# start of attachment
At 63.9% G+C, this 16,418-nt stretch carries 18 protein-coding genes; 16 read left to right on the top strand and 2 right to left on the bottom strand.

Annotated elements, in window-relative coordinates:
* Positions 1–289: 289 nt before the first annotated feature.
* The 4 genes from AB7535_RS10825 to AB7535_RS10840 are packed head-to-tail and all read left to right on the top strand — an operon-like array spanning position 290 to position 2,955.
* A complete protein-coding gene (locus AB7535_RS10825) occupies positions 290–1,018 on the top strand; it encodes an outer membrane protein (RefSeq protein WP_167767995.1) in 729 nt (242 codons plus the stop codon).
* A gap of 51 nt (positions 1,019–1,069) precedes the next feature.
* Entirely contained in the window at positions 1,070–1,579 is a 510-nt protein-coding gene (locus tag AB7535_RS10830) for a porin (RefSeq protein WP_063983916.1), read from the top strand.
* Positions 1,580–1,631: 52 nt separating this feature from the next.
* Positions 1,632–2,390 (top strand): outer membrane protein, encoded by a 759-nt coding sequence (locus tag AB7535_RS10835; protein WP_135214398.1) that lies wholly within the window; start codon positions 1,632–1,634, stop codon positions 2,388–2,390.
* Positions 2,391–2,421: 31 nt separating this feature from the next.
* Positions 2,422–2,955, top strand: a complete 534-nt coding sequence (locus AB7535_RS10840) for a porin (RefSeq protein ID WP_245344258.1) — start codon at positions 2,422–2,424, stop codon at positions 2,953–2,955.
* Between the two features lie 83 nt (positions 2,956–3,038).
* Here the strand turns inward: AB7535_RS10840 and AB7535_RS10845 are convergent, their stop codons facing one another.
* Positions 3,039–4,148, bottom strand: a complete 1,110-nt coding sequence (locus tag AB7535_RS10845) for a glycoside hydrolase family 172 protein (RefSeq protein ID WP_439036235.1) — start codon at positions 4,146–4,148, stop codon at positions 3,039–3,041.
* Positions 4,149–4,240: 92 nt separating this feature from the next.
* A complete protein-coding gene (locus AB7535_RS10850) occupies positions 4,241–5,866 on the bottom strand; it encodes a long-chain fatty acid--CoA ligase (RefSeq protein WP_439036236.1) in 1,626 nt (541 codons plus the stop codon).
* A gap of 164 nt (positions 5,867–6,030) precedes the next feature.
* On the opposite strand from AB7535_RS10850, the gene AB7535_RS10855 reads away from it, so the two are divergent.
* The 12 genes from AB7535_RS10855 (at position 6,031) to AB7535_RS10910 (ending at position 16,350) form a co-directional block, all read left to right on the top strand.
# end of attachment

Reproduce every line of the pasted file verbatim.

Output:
At 63.9% G+C, this 16,418-nt stretch carries 18 protein-coding genes; 16 read left to right on the top strand and 2 right to left on the bottom strand.

Annotated elements, in window-relative coordinates:
* Positions 1–289: 289 nt before the first annotated feature.
* The 4 genes from AB7535_RS10825 to AB7535_RS10840 are packed head-to-tail and all read left to right on the top strand — an operon-like array spanning position 290 to position 2,955.
* A complete protein-coding gene (locus AB7535_RS10825) occupies positions 290–1,018 on the top strand; it encodes an outer membrane protein (RefSeq protein WP_167767995.1) in 729 nt (242 codons plus the stop codon).
* A gap of 51 nt (positions 1,019–1,069) precedes the next feature.
* Entirely contained in the window at positions 1,070–1,579 is a 510-nt protein-coding gene (locus tag AB7535_RS10830) for a porin (RefSeq protein WP_063983916.1), read from the top strand.
* Positions 1,580–1,631: 52 nt separating this feature from the next.
* Positions 1,632–2,390 (top strand): outer membrane protein, encoded by a 759-nt coding sequence (locus tag AB7535_RS10835; protein WP_135214398.1) that lies wholly within the window; start codon positions 1,632–1,634, stop codon positions 2,388–2,390.
* Positions 2,391–2,421: 31 nt separating this feature from the next.
* Positions 2,422–2,955, top strand: a complete 534-nt coding sequence (locus AB7535_RS10840) for a porin (RefSeq protein ID WP_245344258.1) — start codon at positions 2,422–2,424, stop codon at positions 2,953–2,955.
* Between the two features lie 83 nt (positions 2,956–3,038).
* Here the strand turns inward: AB7535_RS10840 and AB7535_RS10845 are convergent, their stop codons facing one another.
* Positions 3,039–4,148, bottom strand: a complete 1,110-nt coding sequence (locus tag AB7535_RS10845) for a glycoside hydrolase family 172 protein (RefSeq protein ID WP_439036235.1) — start codon at positions 4,146–4,148, stop codon at positions 3,039–3,041.
* Positions 4,149–4,240: 92 nt separating this feature from the next.
* A complete protein-coding gene (locus AB7535_RS10850) occupies positions 4,241–5,866 on the bottom strand; it encodes a long-chain fatty acid--CoA ligase (RefSeq protein WP_439036236.1) in 1,626 nt (541 codons plus the stop codon).
* A gap of 164 nt (positions 5,867–6,030) precedes the next feature.
* On the opposite strand from AB7535_RS10850, the gene AB7535_RS10855 reads away from it, so the two are divergent.
* The 12 genes from AB7535_RS10855 (at position 6,031) to AB7535_RS10910 (ending at position 16,350) form a co-directional block, all read left to right on the top strand.